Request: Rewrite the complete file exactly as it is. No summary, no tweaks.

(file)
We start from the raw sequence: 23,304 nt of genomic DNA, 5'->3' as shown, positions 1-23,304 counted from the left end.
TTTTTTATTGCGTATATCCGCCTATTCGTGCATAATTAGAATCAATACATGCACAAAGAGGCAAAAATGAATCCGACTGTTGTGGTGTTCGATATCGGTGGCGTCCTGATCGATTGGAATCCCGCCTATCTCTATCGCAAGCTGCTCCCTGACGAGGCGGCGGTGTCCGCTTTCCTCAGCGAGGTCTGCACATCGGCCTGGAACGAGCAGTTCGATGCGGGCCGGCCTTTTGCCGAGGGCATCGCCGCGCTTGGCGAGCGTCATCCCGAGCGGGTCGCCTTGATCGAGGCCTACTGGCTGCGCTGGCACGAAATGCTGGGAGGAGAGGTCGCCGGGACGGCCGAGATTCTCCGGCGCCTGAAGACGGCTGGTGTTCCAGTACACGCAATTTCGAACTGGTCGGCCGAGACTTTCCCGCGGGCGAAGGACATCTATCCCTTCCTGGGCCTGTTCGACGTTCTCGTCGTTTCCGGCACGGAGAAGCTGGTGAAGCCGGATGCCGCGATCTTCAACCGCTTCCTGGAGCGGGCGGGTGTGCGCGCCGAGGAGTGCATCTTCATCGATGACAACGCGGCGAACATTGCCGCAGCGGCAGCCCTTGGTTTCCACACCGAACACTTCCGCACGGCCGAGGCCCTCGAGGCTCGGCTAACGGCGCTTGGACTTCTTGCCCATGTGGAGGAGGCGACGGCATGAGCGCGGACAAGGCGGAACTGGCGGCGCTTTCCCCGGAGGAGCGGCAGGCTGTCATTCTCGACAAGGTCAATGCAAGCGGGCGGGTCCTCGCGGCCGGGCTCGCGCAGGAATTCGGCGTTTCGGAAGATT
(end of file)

We start from the raw sequence: 23,304 nt of genomic DNA, 5'->3' as shown, positions 1-23,304 counted from the left end.
TTTTTTATTGCGTATATCCGCCTATTCGTGCATAATTAGAATCAATACATGCACAAAGAGGCAAAAATGAATCCGACTGTTGTGGTGTTCGATATCGGTGGCGTCCTGATCGATTGGAATCCCGCCTATCTCTATCGCAAGCTGCTCCCTGACGAGGCGGCGGTGTCCGCTTTCCTCAGCGAGGTCTGCACATCGGCCTGGAACGAGCAGTTCGATGCGGGCCGGCCTTTTGCCGAGGGCATCGCCGCGCTTGGCGAGCGTCATCCCGAGCGGGTCGCCTTGATCGAGGCCTACTGGCTGCGCTGGCACGAAATGCTGGGAGGAGAGGTCGCCGGGACGGCCGAGATTCTCCGGCGCCTGAAGACGGCTGGTGTTCCAGTACACGCAATTTCGAACTGGTCGGCCGAGACTTTCCCGCGGGCGAAGGACATCTATCCCTTCCTGGGCCTGTTCGACGTTCTCGTCGTTTCCGGCACGGAGAAGCTGGTGAAGCCGGATGCCGCGATCTTCAACCGCTTCCTGGAGCGGGCGGGTGTGCGCGCCGAGGAGTGCATCTTCATCGATGACAACGCGGCGAACATTGCCGCAGCGGCAGCCCTTGGTTTCCACACCGAACACTTCCGCACGGCCGAGGCCCTCGAGGCTCGGCTAACGGCGCTTGGACTTCTTGCCCATGTGGAGGAGGCGACGGCATGAGCGCGGACAAGGCGGAACTGGCGGCGCTTTCCCCGGAGGAGCGGCAGGCTGTCATTCTCGACAAGGTCAATGCAAGCGGGCGGGTCCTCGCGGCCGGGCTCGCGCAGGAATTCGGCGTTTCGGAAGATT